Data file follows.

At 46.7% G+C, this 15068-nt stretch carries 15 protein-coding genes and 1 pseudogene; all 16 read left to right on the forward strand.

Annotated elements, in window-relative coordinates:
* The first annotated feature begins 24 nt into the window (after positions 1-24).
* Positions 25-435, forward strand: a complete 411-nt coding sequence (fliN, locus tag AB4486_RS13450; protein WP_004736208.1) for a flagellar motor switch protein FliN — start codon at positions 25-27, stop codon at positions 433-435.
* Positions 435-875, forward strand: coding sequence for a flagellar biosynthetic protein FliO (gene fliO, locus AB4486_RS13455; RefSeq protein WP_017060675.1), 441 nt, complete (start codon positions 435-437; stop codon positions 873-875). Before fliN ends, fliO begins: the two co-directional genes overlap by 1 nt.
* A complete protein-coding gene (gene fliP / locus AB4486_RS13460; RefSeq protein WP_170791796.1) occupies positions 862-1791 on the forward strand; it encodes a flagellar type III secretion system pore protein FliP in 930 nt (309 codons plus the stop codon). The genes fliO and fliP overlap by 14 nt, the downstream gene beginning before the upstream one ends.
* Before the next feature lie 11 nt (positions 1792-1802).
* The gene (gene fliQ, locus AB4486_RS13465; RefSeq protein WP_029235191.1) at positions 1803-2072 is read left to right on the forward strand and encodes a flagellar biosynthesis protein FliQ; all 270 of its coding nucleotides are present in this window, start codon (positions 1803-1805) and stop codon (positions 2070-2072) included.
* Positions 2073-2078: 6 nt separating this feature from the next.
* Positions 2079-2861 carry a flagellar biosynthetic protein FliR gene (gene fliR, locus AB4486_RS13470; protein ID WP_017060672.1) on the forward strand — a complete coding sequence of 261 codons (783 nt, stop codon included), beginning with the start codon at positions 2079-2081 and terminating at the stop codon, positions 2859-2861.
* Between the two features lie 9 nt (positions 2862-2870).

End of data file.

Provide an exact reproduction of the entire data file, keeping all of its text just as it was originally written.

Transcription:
At 46.7% G+C, this 15068-nt stretch carries 15 protein-coding genes and 1 pseudogene; all 16 read left to right on the forward strand.

Annotated elements, in window-relative coordinates:
* The first annotated feature begins 24 nt into the window (after positions 1-24).
* Positions 25-435, forward strand: a complete 411-nt coding sequence (fliN, locus tag AB4486_RS13450; protein WP_004736208.1) for a flagellar motor switch protein FliN — start codon at positions 25-27, stop codon at positions 433-435.
* Positions 435-875, forward strand: coding sequence for a flagellar biosynthetic protein FliO (gene fliO, locus AB4486_RS13455; RefSeq protein WP_017060675.1), 441 nt, complete (start codon positions 435-437; stop codon positions 873-875). Before fliN ends, fliO begins: the two co-directional genes overlap by 1 nt.
* A complete protein-coding gene (gene fliP / locus AB4486_RS13460; RefSeq protein WP_170791796.1) occupies positions 862-1791 on the forward strand; it encodes a flagellar type III secretion system pore protein FliP in 930 nt (309 codons plus the stop codon). The genes fliO and fliP overlap by 14 nt, the downstream gene beginning before the upstream one ends.
* Before the next feature lie 11 nt (positions 1792-1802).
* The gene (gene fliQ, locus AB4486_RS13465; RefSeq protein WP_029235191.1) at positions 1803-2072 is read left to right on the forward strand and encodes a flagellar biosynthesis protein FliQ; all 270 of its coding nucleotides are present in this window, start codon (positions 1803-1805) and stop codon (positions 2070-2072) included.
* Positions 2073-2078: 6 nt separating this feature from the next.
* Positions 2079-2861 carry a flagellar biosynthetic protein FliR gene (gene fliR, locus AB4486_RS13470; protein ID WP_017060672.1) on the forward strand — a complete coding sequence of 261 codons (783 nt, stop codon included), beginning with the start codon at positions 2079-2081 and terminating at the stop codon, positions 2859-2861.
* Between the two features lie 9 nt (positions 2862-2870).